The "Fast Money" traders give their final trades of the day.» Read More
In this 32 years of investing experience, Cramer has never seen a gloomier group of analysts.
Take a look at some of Thursday morning's early movers:
After the bell on Wednesday, the Fast Money pros were trying to figure out just how much more upside could possibly be left in Whole Foods.
Whole Foods reports better-than-expected earnings in Q1, including a 28% increase in EPS. Does the company have any competition on the horizon? Karen Short, BMO Capital Markets analyst, weighs in.
Stocks squeezed out small gains in a thin, choppy session Wednesday, with the Nasdaq hitting multi-year highs, but gains were limited as Greek debt negotiations came to another halt.
Whole Foods stock is up almost 10% this year and almost 45% in the past one year. With rising prices and a tough economic climate, can the growth continue? CNBC's Jane Wells reports.
U.S. stock index futures were slightly higher Wednesday, with investors positioning for a favorable resolution to the Greek sovereign debt crisis.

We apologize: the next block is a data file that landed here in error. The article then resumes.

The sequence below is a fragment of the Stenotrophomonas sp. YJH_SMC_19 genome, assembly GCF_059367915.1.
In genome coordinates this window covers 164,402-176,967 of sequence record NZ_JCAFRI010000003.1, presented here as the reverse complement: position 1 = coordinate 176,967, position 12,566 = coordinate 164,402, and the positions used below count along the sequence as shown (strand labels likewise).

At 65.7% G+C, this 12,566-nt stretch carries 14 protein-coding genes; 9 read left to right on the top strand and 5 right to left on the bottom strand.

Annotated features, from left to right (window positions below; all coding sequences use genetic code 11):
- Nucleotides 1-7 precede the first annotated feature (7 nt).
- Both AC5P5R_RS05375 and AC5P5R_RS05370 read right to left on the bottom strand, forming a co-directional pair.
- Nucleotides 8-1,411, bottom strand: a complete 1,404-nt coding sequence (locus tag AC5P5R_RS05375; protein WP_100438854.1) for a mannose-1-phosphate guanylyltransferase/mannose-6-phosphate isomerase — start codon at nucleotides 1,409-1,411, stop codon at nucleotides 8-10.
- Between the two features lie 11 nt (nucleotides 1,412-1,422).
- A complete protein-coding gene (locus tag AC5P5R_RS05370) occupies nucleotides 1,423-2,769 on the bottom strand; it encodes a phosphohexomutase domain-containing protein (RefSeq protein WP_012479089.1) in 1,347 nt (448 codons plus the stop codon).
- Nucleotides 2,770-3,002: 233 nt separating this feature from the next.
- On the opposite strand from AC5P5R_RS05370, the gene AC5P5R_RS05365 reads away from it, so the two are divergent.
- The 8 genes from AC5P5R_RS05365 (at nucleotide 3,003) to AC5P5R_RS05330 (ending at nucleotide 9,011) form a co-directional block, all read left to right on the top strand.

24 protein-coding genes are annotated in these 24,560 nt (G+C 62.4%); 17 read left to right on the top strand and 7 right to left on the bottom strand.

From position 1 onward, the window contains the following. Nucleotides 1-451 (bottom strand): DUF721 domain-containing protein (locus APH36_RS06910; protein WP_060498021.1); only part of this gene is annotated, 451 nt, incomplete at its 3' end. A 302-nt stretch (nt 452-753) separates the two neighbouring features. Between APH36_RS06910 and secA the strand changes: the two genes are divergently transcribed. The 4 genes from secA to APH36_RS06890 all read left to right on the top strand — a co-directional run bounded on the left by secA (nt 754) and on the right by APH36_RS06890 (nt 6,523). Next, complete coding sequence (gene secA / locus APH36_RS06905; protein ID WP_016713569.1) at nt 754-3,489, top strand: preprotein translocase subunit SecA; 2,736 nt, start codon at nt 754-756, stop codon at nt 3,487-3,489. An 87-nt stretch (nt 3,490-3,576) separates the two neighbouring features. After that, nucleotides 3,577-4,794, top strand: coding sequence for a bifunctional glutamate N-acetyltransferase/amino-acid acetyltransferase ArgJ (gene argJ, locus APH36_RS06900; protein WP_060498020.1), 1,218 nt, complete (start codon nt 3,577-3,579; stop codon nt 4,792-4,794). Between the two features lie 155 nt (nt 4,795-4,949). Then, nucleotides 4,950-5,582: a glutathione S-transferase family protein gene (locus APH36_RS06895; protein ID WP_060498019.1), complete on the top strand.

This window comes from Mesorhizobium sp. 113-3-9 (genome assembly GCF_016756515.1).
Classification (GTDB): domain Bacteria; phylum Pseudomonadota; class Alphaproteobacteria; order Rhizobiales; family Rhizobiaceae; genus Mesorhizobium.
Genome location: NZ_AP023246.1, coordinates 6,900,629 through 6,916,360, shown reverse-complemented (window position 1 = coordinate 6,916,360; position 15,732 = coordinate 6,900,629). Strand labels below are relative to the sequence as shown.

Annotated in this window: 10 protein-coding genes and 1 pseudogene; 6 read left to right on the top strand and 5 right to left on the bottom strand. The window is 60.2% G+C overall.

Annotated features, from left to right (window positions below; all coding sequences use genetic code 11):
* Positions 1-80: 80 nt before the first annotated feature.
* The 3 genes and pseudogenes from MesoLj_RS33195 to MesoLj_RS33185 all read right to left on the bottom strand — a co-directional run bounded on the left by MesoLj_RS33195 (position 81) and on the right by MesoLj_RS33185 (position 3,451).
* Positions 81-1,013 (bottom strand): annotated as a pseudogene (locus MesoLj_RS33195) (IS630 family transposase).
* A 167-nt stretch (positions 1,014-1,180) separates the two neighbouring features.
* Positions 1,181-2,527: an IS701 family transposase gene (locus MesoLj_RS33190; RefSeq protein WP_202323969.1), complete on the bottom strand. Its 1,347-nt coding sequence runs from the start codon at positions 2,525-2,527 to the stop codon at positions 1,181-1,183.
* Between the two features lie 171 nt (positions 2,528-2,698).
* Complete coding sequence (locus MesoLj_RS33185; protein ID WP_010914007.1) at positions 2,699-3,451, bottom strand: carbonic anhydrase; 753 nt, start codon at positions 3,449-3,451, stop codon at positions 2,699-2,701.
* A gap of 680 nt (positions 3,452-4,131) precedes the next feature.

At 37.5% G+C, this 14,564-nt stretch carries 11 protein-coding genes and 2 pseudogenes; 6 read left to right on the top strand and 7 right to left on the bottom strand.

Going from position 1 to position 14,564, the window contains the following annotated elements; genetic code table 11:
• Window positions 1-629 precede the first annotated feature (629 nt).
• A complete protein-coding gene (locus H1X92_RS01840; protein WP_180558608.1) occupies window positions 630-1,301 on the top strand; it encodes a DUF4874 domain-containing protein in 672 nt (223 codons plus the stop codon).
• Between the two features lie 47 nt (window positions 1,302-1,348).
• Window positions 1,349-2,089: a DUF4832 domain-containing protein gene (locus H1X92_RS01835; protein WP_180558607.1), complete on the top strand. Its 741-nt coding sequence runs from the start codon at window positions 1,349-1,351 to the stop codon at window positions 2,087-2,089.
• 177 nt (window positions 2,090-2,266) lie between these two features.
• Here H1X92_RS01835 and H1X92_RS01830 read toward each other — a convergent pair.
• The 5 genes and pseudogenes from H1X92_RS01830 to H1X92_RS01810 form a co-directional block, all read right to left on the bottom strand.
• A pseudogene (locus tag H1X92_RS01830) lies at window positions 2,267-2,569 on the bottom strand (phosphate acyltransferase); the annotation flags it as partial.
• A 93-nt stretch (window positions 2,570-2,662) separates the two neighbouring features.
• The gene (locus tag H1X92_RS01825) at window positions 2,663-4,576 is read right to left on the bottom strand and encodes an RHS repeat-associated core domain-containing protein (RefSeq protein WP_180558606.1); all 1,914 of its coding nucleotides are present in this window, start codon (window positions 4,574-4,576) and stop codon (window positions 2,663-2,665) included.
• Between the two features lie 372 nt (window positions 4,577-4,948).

Whole Foods is one of the best-loved stocks in the supermarket space. But analysts have become more cautious about the stock in recent months, in part because its competitors seem to be stepping up their game.
Find out what earnings and IPO are in the "Mad Money" host's game plan.
Starbucks shares declined in after-hours trading on downgraded guidance, possibly making it a better stock for one kind of investor.
The “Mad Money” host identifies five themes that transcend the day-to-day noise in the market.
Stock picking among the best of breed has been a profitable strategy, Cramer noted.
Shares of many luxury-goods purveyors are up by double-digits over the past three months. One analyst from TheStreet.com details nine stocks that could benefit from wealthy people paying up for name-brand goods.
Cramer thinks it could really sweeten your portfolio.
Vendors who loan to retail suppliers of Sears are already starting to pull back and could distance themselves further from the company if things don't change soon.
Wall Street technician John Roque calls these high flyers dangerous. Cramer goes “Off the Charts” to explain why.
Cramer goes one-on-one with Whole Foods CEO Walter Robb.
Walter Robb, co-CEO of Whole Foods Markets, talks to Mad Money's Cramer about his company and its growth prospects.
Goldman Sachs' latest "Conviction List" for the Americas, a roster of "buy"-rated U.S. stocks, highlights 11 consumer companies. TheStreet.com details the profiles, market cap, potential upside and 2011 return of these companies.
America's obsession with food and restaurant-style meals they can make at home are cooking up some fine holiday sales at Sur la Table, CEO Jack Schwefel told CNBC Tuesday.